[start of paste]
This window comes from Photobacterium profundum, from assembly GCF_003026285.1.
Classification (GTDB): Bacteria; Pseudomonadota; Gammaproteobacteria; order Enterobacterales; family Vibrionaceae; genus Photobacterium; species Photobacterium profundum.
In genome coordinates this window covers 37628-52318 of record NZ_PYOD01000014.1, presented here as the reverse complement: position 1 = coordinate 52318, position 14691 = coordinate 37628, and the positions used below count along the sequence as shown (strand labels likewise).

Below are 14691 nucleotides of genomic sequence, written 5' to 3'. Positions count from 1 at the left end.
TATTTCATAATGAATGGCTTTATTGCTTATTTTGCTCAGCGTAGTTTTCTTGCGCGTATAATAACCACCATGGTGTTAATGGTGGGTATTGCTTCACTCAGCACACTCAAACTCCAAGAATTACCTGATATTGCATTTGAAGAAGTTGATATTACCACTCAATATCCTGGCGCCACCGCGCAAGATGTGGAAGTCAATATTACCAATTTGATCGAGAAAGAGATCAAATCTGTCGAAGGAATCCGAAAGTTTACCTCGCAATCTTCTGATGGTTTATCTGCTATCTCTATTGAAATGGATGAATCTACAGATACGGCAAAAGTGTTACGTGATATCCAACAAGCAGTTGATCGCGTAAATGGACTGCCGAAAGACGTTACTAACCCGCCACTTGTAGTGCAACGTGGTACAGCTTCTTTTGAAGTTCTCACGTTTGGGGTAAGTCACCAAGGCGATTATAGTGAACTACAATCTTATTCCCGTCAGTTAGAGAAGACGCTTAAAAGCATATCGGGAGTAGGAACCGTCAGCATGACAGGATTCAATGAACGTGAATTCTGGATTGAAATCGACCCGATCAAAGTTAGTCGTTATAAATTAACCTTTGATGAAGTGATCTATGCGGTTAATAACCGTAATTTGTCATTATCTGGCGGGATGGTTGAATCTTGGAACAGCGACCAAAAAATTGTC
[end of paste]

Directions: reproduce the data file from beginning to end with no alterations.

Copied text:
This window comes from Photobacterium profundum, from assembly GCF_003026285.1.
Classification (GTDB): Bacteria; Pseudomonadota; Gammaproteobacteria; order Enterobacterales; family Vibrionaceae; genus Photobacterium; species Photobacterium profundum.
In genome coordinates this window covers 37628-52318 of record NZ_PYOD01000014.1, presented here as the reverse complement: position 1 = coordinate 52318, position 14691 = coordinate 37628, and the positions used below count along the sequence as shown (strand labels likewise).

Below are 14691 nucleotides of genomic sequence, written 5' to 3'. Positions count from 1 at the left end.
TATTTCATAATGAATGGCTTTATTGCTTATTTTGCTCAGCGTAGTTTTCTTGCGCGTATAATAACCACCATGGTGTTAATGGTGGGTATTGCTTCACTCAGCACACTCAAACTCCAAGAATTACCTGATATTGCATTTGAAGAAGTTGATATTACCACTCAATATCCTGGCGCCACCGCGCAAGATGTGGAAGTCAATATTACCAATTTGATCGAGAAAGAGATCAAATCTGTCGAAGGAATCCGAAAGTTTACCTCGCAATCTTCTGATGGTTTATCTGCTATCTCTATTGAAATGGATGAATCTACAGATACGGCAAAAGTGTTACGTGATATCCAACAAGCAGTTGATCGCGTAAATGGACTGCCGAAAGACGTTACTAACCCGCCACTTGTAGTGCAACGTGGTACAGCTTCTTTTGAAGTTCTCACGTTTGGGGTAAGTCACCAAGGCGATTATAGTGAACTACAATCTTATTCCCGTCAGTTAGAGAAGACGCTTAAAAGCATATCGGGAGTAGGAACCGTCAGCATGACAGGATTCAATGAACGTGAATTCTGGATTGAAATCGACCCGATCAAAGTTAGTCGTTATAAATTAACCTTTGATGAAGTGATCTATGCGGTTAATAACCGTAATTTGTCATTATCTGGCGGGATGGTTGAATCTTGGAACAGCGACCAAAAAATTGTC